English Standard Version
You shall not go after other gods, the gods of the peoples who are around you—
King James Bible
Ye shall not go after other gods, of the gods of the people which are round about you;
American Standard Version
Ye shall not go after other gods, of the gods of the peoples that are round about you;
You shall not go after the strange gods of all the nations, that are round about you:
English Revised Version
Ye shall not go after other gods, of the gods of the peoples which are round about you;
Webster's Bible Translation
Ye shall not go after other gods, of the gods of the people which are around you;
Deuteronomy 6:14 Parallel
CommentaryKeil and Delitzsch Biblical Commentary on the Old Testament
But for the love of God to be of the right kind, the commandments of God must be laid to heart, and be the constant subject of thought and conversation. "Upon thine heart:" i.e., the commandments of God were to be an affair of the heart, and not merely of the memory (cf. Deuteronomy 11:18). They were to be enforced upon the children, talked of at home and by the way, in the evening on lying down and in the morning on rising up, i.e., everywhere and at all times; they were to be bound upon the hand for a sign, and worn as bands (frontlets) between the eyes (see at Exodus 13:16). As these words are figurative, and denote an undeviating observance of the divine commands, so also the commandment which follows, viz., to write the words upon the door-posts of the house, and also upon the gates, are to be understood spiritually; and the literal fulfilment of such a command could only be a praiseworthy custom or well-pleasing to God when resorted to as the means of keeping the commandments of God constantly before the eye. The precept itself, however, presupposes the existence of this custom, which is not only met with in the Mahometan countries of the East at the present day (cf. A. Russell, Naturgesch. v. Aleppo, i. p. 36; Lane, Sitten u. Gebr. i. pp. 6, 13, ii. p. 71), but was also a common custom in ancient Egypt (cf. Wilkinson, Manners and Customs, vol. ii. p. 102).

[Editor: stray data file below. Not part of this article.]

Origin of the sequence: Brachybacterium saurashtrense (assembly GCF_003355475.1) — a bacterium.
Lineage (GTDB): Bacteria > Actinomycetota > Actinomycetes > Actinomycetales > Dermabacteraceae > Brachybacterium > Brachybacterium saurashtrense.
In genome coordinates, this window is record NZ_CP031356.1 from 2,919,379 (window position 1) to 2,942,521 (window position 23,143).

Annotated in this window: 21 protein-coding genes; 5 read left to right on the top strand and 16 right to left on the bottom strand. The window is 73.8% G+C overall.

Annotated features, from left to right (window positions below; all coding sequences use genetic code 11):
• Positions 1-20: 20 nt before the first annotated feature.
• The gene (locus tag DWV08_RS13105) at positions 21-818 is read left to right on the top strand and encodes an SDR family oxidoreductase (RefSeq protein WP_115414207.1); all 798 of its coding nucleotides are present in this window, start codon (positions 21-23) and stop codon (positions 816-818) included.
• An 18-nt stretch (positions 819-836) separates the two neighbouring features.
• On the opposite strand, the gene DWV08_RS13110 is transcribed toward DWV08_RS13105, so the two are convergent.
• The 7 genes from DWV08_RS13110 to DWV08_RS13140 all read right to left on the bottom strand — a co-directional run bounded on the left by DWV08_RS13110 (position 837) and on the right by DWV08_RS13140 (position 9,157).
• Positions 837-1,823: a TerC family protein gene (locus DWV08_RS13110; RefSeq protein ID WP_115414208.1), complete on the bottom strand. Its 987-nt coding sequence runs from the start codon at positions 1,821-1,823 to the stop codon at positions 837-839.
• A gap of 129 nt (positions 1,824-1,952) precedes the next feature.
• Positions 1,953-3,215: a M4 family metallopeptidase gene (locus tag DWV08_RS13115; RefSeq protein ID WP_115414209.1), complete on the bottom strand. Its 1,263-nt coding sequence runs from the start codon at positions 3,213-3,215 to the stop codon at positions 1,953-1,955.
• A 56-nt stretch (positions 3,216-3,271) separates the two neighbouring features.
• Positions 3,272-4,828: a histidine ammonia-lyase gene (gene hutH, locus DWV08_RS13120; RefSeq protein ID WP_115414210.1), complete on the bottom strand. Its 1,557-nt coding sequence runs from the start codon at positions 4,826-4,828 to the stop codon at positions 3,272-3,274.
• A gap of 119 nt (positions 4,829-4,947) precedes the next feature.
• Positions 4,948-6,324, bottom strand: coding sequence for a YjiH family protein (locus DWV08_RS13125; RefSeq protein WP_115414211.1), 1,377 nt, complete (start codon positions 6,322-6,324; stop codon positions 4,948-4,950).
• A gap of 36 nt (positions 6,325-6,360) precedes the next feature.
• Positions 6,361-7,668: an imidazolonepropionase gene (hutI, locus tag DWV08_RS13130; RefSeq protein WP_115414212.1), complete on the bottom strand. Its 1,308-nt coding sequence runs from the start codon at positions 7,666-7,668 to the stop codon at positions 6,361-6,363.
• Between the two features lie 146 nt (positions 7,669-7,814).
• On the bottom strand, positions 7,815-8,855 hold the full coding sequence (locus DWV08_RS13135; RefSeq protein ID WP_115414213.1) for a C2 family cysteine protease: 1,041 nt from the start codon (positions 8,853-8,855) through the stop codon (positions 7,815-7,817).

(Note: The Jewish custom of the Medusah is nothing but a formal and outward observance founded upon this command. It consists in writing the words of Deuteronomy 6:4-9 and Deuteronomy 11:13-20 upon a piece of parchment, which is then placed upon the top of the doorway of houses and rooms, enclosed in a wooden box; this box they touch with the finger and then kiss the finger on going either out or in. S. Buxtorf, Synag. Jud. pp. 582ff.; and Bodenschatz. Kirchl. Verfassung der Juden, iv. pp. 19ff.)
Treasury of Scripture Knowledge
of the gods
"You shall have no other gods before me.
If we had forgotten the name of our God or spread out our hands to a foreign god,
if you do not oppress the sojourner, the fatherless, or the widow, or shed innocent blood in this place, and if you do not go after other gods to your own harm,
Do not go after other gods to serve and worship them, or provoke me to anger with the work of your hands. Then I will do you no harm.'
I have sent to you all my servants the prophets, sending them persistently, saying, 'Turn now every one of you from his evil way, and amend your deeds, and do not go after other gods to serve them, and then you shall dwell in the land that I gave to you and your fathers.' But you did not incline your ear or listen to me.
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ESV Text Edition: 2016. The Holy Bible, English Standard Version® copyright © 2001 by Crossway Bibles, a publishing ministry of Good News Publishers.